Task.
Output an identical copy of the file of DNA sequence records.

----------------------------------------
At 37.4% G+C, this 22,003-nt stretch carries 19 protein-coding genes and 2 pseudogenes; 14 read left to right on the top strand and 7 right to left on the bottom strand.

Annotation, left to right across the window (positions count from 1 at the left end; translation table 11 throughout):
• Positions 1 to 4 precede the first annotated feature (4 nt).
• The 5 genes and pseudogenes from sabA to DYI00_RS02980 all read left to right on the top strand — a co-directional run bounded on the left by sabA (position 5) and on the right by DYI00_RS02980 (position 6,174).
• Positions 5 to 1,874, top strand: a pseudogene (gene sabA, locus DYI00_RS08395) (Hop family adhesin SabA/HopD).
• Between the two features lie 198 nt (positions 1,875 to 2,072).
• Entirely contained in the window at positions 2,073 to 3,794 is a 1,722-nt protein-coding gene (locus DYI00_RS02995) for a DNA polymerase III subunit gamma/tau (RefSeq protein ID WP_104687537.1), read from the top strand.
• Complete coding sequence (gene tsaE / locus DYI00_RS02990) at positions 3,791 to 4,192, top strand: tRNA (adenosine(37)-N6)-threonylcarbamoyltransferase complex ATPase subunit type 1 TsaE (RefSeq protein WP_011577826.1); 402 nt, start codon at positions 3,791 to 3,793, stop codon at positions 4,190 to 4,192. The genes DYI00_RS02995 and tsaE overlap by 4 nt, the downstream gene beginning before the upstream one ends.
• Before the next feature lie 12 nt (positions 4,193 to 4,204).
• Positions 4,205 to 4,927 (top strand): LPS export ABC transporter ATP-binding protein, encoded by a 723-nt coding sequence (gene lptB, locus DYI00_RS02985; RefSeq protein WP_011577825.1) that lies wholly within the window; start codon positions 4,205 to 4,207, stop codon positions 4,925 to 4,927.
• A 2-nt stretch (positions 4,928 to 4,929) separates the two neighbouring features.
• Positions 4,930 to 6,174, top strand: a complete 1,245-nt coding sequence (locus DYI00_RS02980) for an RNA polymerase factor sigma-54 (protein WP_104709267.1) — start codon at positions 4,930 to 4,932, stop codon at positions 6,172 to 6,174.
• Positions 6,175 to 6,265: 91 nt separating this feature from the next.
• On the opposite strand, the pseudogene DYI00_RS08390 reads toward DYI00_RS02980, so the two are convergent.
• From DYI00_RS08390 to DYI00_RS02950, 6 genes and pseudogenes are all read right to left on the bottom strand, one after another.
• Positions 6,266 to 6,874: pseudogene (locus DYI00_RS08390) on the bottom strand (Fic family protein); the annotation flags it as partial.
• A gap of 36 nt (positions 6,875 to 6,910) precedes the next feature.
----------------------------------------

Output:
At 37.4% G+C, this 22,003-nt stretch carries 19 protein-coding genes and 2 pseudogenes; 14 read left to right on the top strand and 7 right to left on the bottom strand.

Annotation, left to right across the window (positions count from 1 at the left end; translation table 11 throughout):
• Positions 1 to 4 precede the first annotated feature (4 nt).
• The 5 genes and pseudogenes from sabA to DYI00_RS02980 all read left to right on the top strand — a co-directional run bounded on the left by sabA (position 5) and on the right by DYI00_RS02980 (position 6,174).
• Positions 5 to 1,874, top strand: a pseudogene (gene sabA, locus DYI00_RS08395) (Hop family adhesin SabA/HopD).
• Between the two features lie 198 nt (positions 1,875 to 2,072).
• Entirely contained in the window at positions 2,073 to 3,794 is a 1,722-nt protein-coding gene (locus DYI00_RS02995) for a DNA polymerase III subunit gamma/tau (RefSeq protein ID WP_104687537.1), read from the top strand.
• Complete coding sequence (gene tsaE / locus DYI00_RS02990) at positions 3,791 to 4,192, top strand: tRNA (adenosine(37)-N6)-threonylcarbamoyltransferase complex ATPase subunit type 1 TsaE (RefSeq protein WP_011577826.1); 402 nt, start codon at positions 3,791 to 3,793, stop codon at positions 4,190 to 4,192. The genes DYI00_RS02995 and tsaE overlap by 4 nt, the downstream gene beginning before the upstream one ends.
• Before the next feature lie 12 nt (positions 4,193 to 4,204).
• Positions 4,205 to 4,927 (top strand): LPS export ABC transporter ATP-binding protein, encoded by a 723-nt coding sequence (gene lptB, locus DYI00_RS02985; RefSeq protein WP_011577825.1) that lies wholly within the window; start codon positions 4,205 to 4,207, stop codon positions 4,925 to 4,927.
• A 2-nt stretch (positions 4,928 to 4,929) separates the two neighbouring features.
• Positions 4,930 to 6,174, top strand: a complete 1,245-nt coding sequence (locus DYI00_RS02980) for an RNA polymerase factor sigma-54 (protein WP_104709267.1) — start codon at positions 4,930 to 4,932, stop codon at positions 6,172 to 6,174.
• Positions 6,175 to 6,265: 91 nt separating this feature from the next.
• On the opposite strand, the pseudogene DYI00_RS08390 reads toward DYI00_RS02980, so the two are convergent.
• From DYI00_RS08390 to DYI00_RS02950, 6 genes and pseudogenes are all read right to left on the bottom strand, one after another.
• Positions 6,266 to 6,874: pseudogene (locus DYI00_RS08390) on the bottom strand (Fic family protein); the annotation flags it as partial.
• A gap of 36 nt (positions 6,875 to 6,910) precedes the next feature.